• http://www.powerlineblog.com Carl Vehse

    George Marquart: “Two days ago I got a Buddy Poppy from a veteran who dropped bombs on me when I was a child in Vienna.”

    Having been to (and enjoyed tours, music and food of) Vienna and the surrounding area numerous times while on business during the 1990s (including the ’99 eclipse), I am surprised in checking to find out that Vienna was bombed heavily by the Allies from 1944 until the city was “liberated” (read “raped and pillaged”) by the Red Army in April, 1945.

  • http://www.powerlineblog.com Carl Vehse

    George Marquart: “Two days ago I got a Buddy Poppy from a veteran who dropped bombs on me when I was a child in Vienna.”

    Having been to (and enjoyed tours, music and food of) Vienna and the surrounding area numerous times while on business during the 1990s (including the ’99 eclipse), I am surprised in checking to find out that Vienna was bombed heavily by the Allies from 1944 until the city was “liberated” (read “raped and pillaged”) by the Red Army in April, 1945.

  • John K

    My nephew Aaron, who earns the honor of being called a United States Marine when he graduates from basic this weekend at Camp Pendelton.

  • John K

    My nephew Aaron, who earns the honor of being called a United States Marine when he graduates from basic this weekend at Camp Pendelton.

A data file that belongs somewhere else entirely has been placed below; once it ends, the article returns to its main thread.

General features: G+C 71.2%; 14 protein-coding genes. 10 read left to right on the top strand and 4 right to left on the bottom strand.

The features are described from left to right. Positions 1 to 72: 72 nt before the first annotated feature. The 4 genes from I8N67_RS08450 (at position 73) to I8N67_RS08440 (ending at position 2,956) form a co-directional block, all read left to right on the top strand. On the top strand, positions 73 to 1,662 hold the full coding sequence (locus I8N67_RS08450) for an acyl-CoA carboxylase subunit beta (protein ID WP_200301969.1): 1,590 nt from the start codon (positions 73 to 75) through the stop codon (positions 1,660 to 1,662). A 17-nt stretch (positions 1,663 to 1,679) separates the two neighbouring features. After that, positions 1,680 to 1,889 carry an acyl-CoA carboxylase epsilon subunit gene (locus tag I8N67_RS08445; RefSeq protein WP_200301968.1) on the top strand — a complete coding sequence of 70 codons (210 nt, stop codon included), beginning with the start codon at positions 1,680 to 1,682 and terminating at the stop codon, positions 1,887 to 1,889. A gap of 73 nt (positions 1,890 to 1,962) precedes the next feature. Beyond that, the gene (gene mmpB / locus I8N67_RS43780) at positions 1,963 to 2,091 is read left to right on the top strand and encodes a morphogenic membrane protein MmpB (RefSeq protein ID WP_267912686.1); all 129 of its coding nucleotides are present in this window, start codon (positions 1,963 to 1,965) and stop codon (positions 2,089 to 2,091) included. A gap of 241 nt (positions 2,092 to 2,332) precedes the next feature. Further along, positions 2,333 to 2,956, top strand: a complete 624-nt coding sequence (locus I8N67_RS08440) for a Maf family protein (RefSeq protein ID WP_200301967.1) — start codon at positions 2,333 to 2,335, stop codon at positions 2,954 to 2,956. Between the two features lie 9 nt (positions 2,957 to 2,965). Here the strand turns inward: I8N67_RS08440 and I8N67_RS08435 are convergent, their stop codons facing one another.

• George A. Marquart

    To Carl Vehse: We left Vienna on 1 March 1945, about a month ahead of the Soviets. I have reason to believe that my mother’s cousin, a descendant of the Saxon farmers who emigrated to Russa during the reign of Catherine the Great, was the first Soviet soldier to enter the city. I met him in Moscow in Sepetember of 1978. History can be convoluted, yet “though I walk through the valley of the shadow of death …”

    Peace and Joy,
    George A. Marquart

  • George A. Marquart

    To Carl Vehse: We left Vienna on 1 March 1945, about a month ahead of the Soviets. I have reason to believe that my mother’s cousin, a descendant of the Saxon farmers who emigrated to Russa during the reign of Catherine the Great, was the first Soviet soldier to enter the city. I met him in Moscow in Sepetember of 1978. History can be convoluted, yet “though I walk through the valley of the shadow of death …”

    Peace and Joy,
    George A. Marquart

  • Sam

    Carl, tell us how to ignore this.

    “FACT
    260,000 veterans will be homeless this year.

    WHO IS DOING SOMETHING ABOUT IT
    The National Coalition for Homeless Veterans offers resources and technical assistance for a national network of community-based service providers and agencies that provide emergency and supportive housing, food, health services, job training and placement assistance, legal aid and case management support for hundreds of thousands of homeless veterans each year. Over the past six years, the NCHV and their partner organizations have collaborated with the Department of Veteran Affairs to halve the number of homeless veterans in America.”